Job of recycling French toxic ship finds candidate

A subsidiary of French water and energy giant Suez has offered its services to the French government to decontaminate and dismantle the asbestos-laden Clemenceau warship, the company's chief executive told the French press on Tuesday.

The controversial vessel was sent to India to for recycling, only to be ordered back to France after protests erupted against its toxic legacy being dumped abroad, and raising wider concerns about the dumping of aging ships on developing countries (see related story).

Dealing with the Clemenceau will involve not only recycling 30,000 tonnes of waste metal that the ship is estimated to represent, but also disposing of an estimated 220 tonnes of asbestos. Suez subsidiary Sita France has declared itself ready to rise to this challenge, having already dealt with the first batch of asbestos from the Clemenceau.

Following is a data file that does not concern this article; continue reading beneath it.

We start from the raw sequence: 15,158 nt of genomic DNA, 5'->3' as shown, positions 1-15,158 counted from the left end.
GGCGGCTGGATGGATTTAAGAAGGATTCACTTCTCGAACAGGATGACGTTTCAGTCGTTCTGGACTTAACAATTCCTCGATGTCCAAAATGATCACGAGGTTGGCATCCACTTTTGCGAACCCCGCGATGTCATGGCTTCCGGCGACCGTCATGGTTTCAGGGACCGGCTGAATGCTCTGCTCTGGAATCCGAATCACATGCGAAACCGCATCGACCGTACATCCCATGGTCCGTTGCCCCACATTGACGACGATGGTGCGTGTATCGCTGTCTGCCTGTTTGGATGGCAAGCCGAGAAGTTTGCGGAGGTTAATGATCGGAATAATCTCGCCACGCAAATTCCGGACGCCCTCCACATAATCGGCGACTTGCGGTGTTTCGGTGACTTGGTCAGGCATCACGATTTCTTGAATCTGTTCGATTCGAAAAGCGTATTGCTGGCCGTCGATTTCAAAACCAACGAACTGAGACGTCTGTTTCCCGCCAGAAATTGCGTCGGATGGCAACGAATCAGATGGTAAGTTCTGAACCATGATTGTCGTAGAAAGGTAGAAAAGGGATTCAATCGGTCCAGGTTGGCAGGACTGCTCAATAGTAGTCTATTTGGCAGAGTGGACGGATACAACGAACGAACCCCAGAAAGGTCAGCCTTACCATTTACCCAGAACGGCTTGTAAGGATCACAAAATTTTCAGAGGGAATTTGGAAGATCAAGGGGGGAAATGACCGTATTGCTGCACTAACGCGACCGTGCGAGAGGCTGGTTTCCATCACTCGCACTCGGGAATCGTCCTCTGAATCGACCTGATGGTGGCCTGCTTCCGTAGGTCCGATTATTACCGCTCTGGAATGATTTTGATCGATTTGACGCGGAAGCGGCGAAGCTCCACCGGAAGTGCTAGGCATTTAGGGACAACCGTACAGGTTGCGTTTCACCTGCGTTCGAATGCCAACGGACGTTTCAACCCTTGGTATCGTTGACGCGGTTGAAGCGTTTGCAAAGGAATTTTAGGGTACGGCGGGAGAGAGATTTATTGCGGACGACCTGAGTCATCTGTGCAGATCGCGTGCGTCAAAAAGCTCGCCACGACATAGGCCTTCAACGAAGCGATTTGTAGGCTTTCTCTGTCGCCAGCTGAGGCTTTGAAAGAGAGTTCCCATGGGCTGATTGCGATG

Paul Dauvin, chief executive of Sita France, told La Tribune newspaper: “This [ship-breaking] market will be important in Great Britain and in France, where more than 100 ships must be disposed of in the next three years.”

He said that it is “difficult to estimate the budget without a detailed analysis of the vessel.” Two months ago the French ministry of defence had said the investment would have to exceed 45m euros.

The Clemenceau is expected to arrive in Brest on the French coast at the end of May.

Goska Romanowicz

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